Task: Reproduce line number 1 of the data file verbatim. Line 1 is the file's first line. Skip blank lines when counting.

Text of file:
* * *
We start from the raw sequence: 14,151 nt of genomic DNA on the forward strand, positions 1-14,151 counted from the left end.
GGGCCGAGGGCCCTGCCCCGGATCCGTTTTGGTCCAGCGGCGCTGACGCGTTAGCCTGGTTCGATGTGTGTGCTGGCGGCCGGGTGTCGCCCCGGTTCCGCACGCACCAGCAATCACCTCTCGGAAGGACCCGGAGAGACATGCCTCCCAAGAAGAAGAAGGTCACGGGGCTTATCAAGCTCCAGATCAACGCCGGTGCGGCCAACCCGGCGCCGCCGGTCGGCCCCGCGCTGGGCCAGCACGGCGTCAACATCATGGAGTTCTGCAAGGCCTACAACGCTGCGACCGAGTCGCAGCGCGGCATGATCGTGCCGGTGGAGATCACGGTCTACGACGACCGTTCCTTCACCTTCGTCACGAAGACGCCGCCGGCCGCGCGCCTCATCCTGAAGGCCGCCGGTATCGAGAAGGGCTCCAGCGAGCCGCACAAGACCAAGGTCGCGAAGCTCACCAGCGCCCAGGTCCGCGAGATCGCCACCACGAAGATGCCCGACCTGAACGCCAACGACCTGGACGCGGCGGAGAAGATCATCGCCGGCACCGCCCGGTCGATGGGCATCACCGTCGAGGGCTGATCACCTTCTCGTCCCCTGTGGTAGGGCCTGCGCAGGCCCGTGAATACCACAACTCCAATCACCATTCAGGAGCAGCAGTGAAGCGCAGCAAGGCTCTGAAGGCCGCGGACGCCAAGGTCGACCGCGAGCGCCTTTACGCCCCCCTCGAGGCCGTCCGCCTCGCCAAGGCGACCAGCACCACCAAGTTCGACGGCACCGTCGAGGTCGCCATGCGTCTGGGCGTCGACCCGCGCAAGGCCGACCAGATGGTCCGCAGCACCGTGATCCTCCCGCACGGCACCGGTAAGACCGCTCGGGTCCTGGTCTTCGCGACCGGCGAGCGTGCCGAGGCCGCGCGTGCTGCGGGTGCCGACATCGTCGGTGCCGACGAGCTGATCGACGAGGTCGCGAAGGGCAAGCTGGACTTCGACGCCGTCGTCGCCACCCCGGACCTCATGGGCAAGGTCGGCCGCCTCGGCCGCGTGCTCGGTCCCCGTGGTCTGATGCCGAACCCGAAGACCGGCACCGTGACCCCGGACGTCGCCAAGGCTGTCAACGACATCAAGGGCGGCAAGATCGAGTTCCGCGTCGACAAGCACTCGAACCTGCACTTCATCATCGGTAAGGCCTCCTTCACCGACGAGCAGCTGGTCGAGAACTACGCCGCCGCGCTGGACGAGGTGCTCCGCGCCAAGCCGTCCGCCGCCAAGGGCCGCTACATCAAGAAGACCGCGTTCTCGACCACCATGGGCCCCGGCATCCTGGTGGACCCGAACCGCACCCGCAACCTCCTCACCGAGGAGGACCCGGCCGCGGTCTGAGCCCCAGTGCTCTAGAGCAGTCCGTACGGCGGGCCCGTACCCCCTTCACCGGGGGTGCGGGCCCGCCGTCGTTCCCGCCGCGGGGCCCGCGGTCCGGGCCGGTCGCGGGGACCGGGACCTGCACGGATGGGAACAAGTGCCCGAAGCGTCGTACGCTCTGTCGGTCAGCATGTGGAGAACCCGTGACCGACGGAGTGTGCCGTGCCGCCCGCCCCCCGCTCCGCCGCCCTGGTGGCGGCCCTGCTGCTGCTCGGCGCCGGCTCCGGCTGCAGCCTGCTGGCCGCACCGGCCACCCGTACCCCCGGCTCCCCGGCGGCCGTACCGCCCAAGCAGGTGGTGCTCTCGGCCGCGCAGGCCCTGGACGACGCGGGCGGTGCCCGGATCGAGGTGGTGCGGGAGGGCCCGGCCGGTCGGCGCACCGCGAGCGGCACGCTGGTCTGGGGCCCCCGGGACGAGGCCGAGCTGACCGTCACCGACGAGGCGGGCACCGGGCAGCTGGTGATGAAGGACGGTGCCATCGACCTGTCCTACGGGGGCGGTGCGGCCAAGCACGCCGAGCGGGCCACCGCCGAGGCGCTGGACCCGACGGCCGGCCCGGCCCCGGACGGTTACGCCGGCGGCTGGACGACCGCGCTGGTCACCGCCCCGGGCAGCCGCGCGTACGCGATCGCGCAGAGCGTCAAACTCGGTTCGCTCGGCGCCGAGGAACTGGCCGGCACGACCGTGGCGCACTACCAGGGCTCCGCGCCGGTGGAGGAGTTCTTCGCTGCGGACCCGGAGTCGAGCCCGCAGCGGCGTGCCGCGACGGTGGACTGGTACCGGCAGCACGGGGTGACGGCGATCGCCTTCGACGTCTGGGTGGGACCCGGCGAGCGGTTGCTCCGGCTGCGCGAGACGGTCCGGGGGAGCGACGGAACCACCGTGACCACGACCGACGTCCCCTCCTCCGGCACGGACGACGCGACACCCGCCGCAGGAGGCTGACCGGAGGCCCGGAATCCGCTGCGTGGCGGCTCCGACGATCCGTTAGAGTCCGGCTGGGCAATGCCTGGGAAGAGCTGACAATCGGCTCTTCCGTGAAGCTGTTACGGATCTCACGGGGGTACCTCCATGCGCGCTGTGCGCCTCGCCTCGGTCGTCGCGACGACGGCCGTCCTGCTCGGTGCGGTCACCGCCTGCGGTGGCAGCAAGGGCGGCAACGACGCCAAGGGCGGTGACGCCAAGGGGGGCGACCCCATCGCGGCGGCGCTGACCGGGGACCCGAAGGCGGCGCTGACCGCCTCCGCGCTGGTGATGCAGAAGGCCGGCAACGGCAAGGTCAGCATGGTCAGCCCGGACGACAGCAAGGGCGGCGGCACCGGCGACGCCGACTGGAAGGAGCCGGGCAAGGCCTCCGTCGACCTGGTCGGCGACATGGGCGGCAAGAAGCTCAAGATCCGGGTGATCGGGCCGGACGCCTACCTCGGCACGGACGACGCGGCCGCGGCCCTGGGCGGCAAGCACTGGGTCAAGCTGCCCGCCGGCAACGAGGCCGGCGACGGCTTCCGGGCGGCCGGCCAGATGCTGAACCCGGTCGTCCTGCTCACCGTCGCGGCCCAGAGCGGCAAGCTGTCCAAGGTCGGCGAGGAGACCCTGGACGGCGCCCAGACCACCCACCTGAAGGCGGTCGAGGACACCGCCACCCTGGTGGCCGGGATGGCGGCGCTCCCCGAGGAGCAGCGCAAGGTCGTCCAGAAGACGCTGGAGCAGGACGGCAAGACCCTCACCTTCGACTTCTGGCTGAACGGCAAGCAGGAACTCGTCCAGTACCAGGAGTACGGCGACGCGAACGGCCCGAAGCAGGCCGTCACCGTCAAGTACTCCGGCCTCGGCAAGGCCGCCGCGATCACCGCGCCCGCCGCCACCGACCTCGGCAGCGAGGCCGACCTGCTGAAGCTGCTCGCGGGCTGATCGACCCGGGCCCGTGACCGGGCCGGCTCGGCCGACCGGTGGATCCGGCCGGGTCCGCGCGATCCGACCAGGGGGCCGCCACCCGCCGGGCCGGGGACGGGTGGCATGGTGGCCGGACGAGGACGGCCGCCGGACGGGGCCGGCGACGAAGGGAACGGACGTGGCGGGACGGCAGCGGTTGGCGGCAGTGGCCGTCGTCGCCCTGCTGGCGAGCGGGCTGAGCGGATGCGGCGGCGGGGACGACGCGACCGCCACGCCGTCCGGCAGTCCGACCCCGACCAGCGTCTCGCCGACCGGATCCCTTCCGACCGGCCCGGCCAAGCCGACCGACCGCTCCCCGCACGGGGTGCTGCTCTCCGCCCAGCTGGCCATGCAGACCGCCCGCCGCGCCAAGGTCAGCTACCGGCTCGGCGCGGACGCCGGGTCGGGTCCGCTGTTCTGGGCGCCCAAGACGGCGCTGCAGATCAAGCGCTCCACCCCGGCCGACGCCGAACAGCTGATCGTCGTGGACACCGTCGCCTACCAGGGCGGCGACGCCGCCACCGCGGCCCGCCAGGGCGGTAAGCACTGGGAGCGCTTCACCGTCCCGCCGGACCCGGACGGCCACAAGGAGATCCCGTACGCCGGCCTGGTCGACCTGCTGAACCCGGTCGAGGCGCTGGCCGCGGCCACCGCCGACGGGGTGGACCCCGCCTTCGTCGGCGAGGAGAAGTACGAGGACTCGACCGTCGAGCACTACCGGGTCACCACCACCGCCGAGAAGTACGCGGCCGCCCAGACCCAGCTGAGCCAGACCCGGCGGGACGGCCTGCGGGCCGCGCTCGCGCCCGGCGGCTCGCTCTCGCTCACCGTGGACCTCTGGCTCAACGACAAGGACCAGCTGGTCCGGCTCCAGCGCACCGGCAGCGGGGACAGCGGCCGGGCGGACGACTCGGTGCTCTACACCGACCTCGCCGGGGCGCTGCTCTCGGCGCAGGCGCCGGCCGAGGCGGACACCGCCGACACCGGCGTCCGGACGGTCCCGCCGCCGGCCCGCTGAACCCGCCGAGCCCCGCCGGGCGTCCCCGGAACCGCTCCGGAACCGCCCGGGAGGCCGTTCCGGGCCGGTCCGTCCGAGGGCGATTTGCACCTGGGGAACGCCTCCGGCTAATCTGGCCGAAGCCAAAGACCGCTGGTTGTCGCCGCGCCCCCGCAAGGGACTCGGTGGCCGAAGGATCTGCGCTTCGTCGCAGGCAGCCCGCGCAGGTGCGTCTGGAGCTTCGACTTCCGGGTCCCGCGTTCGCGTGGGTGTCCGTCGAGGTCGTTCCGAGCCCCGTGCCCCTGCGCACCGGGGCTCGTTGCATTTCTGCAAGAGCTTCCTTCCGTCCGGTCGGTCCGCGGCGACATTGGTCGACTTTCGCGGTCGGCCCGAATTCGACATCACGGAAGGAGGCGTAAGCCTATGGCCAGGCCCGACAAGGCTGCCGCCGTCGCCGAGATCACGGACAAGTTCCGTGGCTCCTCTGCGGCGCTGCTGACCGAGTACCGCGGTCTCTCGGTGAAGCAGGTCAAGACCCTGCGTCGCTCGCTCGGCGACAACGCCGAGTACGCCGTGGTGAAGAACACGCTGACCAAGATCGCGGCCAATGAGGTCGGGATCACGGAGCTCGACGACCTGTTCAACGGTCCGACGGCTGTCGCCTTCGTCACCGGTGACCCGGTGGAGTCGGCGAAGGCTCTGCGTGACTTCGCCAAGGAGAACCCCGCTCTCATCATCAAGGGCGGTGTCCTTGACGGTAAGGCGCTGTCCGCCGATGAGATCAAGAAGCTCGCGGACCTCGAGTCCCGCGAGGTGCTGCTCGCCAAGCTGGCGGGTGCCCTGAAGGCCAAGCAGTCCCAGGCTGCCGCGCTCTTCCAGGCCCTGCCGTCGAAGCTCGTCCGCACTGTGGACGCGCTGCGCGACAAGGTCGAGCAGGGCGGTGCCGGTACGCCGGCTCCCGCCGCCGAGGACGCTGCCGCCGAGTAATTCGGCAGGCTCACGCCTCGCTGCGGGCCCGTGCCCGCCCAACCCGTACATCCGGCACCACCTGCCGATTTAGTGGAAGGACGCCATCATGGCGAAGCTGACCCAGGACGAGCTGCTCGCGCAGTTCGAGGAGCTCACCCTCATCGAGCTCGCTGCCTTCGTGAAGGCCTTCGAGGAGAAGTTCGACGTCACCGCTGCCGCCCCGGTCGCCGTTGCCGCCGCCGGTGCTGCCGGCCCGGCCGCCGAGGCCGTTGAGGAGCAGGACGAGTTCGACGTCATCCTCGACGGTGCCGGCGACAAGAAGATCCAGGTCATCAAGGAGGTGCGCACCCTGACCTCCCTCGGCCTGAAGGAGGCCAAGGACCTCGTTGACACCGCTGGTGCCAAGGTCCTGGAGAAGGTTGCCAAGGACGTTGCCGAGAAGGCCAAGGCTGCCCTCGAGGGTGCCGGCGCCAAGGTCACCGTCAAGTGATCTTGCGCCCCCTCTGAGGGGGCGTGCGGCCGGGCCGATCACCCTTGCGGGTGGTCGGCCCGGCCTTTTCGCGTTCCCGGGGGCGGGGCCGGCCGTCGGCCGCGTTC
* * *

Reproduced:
We start from the raw sequence: 14,151 nt of genomic DNA on the forward strand, positions 1-14,151 counted from the left end.